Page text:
As a consequence of the recent press coverage given to Alan Gribben's newly sanitized version of Mark Twain's classic Adventures of Huckleberry Finn, The staff at the Mark Twain House & Museum has been inundated with requests for a comment, and while we greatly appreciate the media attention, we are very disappointed by the cause of it.
Once again, the trendy "feel good" sentiments of modern political correctness have foisted on the public another redaction of great American literature that purges from the original version the ugly truth revealed in the vicious language of racism that Mark Twain had sought to expose during the Jim Crow Era of the late nineteenth century.
Twain once said of his most famous work that it: "...is a book of mine in which a sound heart and a deformed conscience come into collision, and conscience suffers defeat." Here Twain articulates the subtle and ironic intent of Adventures of Huckleberry Finn by distinguishing between its depiction of "conscience," which is merely what our society teaches us is right and wrong and which Twain castigates as "deformed" in the case of post-Reconstruction society, and a "sound heart," which refers to the inherent and eternal goodness of human nature.
Twain admitted to once having embraced all the most cherished beliefs about racial difference and black inferiority that gave moral justification to the slavocracy of the antebellum South. He used his story of the boy Huckleberry Finn to illustrate his own epiphany about American racism and to offer a cautionary tale at a time when American society was receding back into the same depravity that had earlier torn the nation apart in the Civil War.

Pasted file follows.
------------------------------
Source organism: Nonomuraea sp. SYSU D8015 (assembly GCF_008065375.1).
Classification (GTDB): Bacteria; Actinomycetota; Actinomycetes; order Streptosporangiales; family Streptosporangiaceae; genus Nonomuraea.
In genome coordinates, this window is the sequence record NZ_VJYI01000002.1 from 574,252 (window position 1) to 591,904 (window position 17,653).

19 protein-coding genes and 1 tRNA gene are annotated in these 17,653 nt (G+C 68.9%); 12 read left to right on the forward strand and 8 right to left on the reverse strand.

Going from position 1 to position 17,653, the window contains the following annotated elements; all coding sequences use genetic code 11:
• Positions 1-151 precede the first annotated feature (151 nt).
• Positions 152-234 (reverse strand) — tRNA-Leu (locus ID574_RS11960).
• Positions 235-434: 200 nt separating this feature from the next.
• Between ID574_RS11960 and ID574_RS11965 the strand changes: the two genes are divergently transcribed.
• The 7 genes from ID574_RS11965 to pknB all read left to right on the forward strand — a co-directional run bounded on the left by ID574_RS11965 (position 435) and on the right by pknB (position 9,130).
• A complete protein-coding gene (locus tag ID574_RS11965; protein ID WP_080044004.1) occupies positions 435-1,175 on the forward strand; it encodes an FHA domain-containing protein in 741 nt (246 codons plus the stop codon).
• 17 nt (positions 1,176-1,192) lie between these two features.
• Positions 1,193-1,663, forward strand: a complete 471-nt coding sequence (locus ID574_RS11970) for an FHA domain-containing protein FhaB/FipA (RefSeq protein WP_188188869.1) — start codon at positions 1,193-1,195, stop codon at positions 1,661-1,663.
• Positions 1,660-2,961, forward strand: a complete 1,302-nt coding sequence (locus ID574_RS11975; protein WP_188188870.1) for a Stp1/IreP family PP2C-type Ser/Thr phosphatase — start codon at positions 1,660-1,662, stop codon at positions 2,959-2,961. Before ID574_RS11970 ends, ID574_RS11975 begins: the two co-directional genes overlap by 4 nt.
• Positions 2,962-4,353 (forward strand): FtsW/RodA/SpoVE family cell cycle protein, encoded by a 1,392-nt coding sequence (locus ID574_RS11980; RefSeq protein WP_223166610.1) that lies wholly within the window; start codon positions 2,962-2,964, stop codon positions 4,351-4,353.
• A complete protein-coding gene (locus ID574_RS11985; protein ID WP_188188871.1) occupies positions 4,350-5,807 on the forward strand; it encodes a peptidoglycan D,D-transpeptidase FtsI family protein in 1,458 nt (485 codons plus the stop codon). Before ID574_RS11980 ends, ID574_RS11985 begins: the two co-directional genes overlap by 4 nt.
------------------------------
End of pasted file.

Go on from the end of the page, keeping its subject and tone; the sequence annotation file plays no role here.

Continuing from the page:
What many readers of Adventures of Huckleberry Finn don't realize is that the book was not an anti-slavery, or abolitionist work -- The Civil War, The Emancipation Proclamation, and the 13th Amendment had ended that nefarious practice in 1865. Although Twain's book is set during the antebellum period, it was published in 1885 when "freedmen" had already been an established fact of American life for two decades, but also when segregation and racial degradation were again in ascendance everywhere in the nation.
Twain's character "Jim" is a black man that had to bravely navigate the treacherous waters of repression in the Deep South, all the while assessing the degree to which he could reveal his true self to a young white boy "Huck," who eventually does come to see their common humanity. It is no accident that "Jim" is the defining character of a story that was meant to expose the racially regressive period in our history known as the "Jim Crow" Era.
To substitute the word "slave" for "nigger," which is the key to Gribben's dilution of Twain's classic work, is not only to remove what makes the racism so terribly palpable to modern readers, but it also negates the power of the parallel Twain intended to be drawn in telling the story of Huck and Jim during the time of "Jim Crow." The word "slave" is anachronistic to the original book, and it destroys the book's potency as great historical literature and a valuable teaching tool.
While there have been many abridgements and expurgated editions of Adventures of Huckleberry Finn published over the years to make this classic American story accessible to younger readers, and some of these editions are actually for sale in our museum bookstore, they can only be viewed as a prelude to the way that all mature American readers should engage this book. Adventures of Huckleberry Finn is not a happy or comfortable book to read, but there can be no doubt that it still is one of the essential books we Americans should read in order to understand and reflect upon the ugliest and most divisive aspect of our national story and character.
Craig Hotchkiss has been the Education Program Manager at the Mark Twain House & Museum for four years, prior to which he taught high school history for 32 years. He holds three advanced degrees in Educational Psychology, World History, and American Studies